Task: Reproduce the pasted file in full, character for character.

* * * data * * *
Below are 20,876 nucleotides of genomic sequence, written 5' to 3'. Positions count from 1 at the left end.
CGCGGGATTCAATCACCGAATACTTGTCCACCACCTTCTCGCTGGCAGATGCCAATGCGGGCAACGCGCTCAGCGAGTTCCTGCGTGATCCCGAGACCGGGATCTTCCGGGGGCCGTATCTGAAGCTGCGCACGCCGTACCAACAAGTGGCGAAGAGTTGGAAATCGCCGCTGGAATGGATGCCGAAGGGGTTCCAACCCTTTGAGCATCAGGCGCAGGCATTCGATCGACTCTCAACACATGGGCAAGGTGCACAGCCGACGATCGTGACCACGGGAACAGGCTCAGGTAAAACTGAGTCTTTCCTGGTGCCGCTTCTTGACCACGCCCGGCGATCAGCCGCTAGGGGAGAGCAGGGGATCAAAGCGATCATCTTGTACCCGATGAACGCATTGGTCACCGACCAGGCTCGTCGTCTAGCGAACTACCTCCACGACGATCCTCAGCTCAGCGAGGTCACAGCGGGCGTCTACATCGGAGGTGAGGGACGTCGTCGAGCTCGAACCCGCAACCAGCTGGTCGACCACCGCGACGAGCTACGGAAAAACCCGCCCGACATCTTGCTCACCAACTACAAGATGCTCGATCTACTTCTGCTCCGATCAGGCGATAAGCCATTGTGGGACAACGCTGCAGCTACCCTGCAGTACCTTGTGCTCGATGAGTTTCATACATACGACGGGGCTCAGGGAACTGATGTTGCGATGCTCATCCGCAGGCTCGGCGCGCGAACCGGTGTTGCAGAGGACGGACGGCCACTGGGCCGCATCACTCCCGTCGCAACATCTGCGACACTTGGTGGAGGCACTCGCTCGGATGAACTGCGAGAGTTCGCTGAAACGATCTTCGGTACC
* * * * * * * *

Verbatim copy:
Below are 20,876 nucleotides of genomic sequence, written 5' to 3'. Positions count from 1 at the left end.
CGCGGGATTCAATCACCGAATACTTGTCCACCACCTTCTCGCTGGCAGATGCCAATGCGGGCAACGCGCTCAGCGAGTTCCTGCGTGATCCCGAGACCGGGATCTTCCGGGGGCCGTATCTGAAGCTGCGCACGCCGTACCAACAAGTGGCGAAGAGTTGGAAATCGCCGCTGGAATGGATGCCGAAGGGGTTCCAACCCTTTGAGCATCAGGCGCAGGCATTCGATCGACTCTCAACACATGGGCAAGGTGCACAGCCGACGATCGTGACCACGGGAACAGGCTCAGGTAAAACTGAGTCTTTCCTGGTGCCGCTTCTTGACCACGCCCGGCGATCAGCCGCTAGGGGAGAGCAGGGGATCAAAGCGATCATCTTGTACCCGATGAACGCATTGGTCACCGACCAGGCTCGTCGTCTAGCGAACTACCTCCACGACGATCCTCAGCTCAGCGAGGTCACAGCGGGCGTCTACATCGGAGGTGAGGGACGTCGTCGAGCTCGAACCCGCAACCAGCTGGTCGACCACCGCGACGAGCTACGGAAAAACCCGCCCGACATCTTGCTCACCAACTACAAGATGCTCGATCTACTTCTGCTCCGATCAGGCGATAAGCCATTGTGGGACAACGCTGCAGCTACCCTGCAGTACCTTGTGCTCGATGAGTTTCATACATACGACGGGGCTCAGGGAACTGATGTTGCGATGCTCATCCGCAGGCTCGGCGCGCGAACCGGTGTTGCAGAGGACGGACGGCCACTGGGCCGCATCACTCCCGTCGCAACATCTGCGACACTTGGTGGAGGCACTCGCTCGGATGAACTGCGAGAGTTCGCTGAAACGATCTTCGGTACC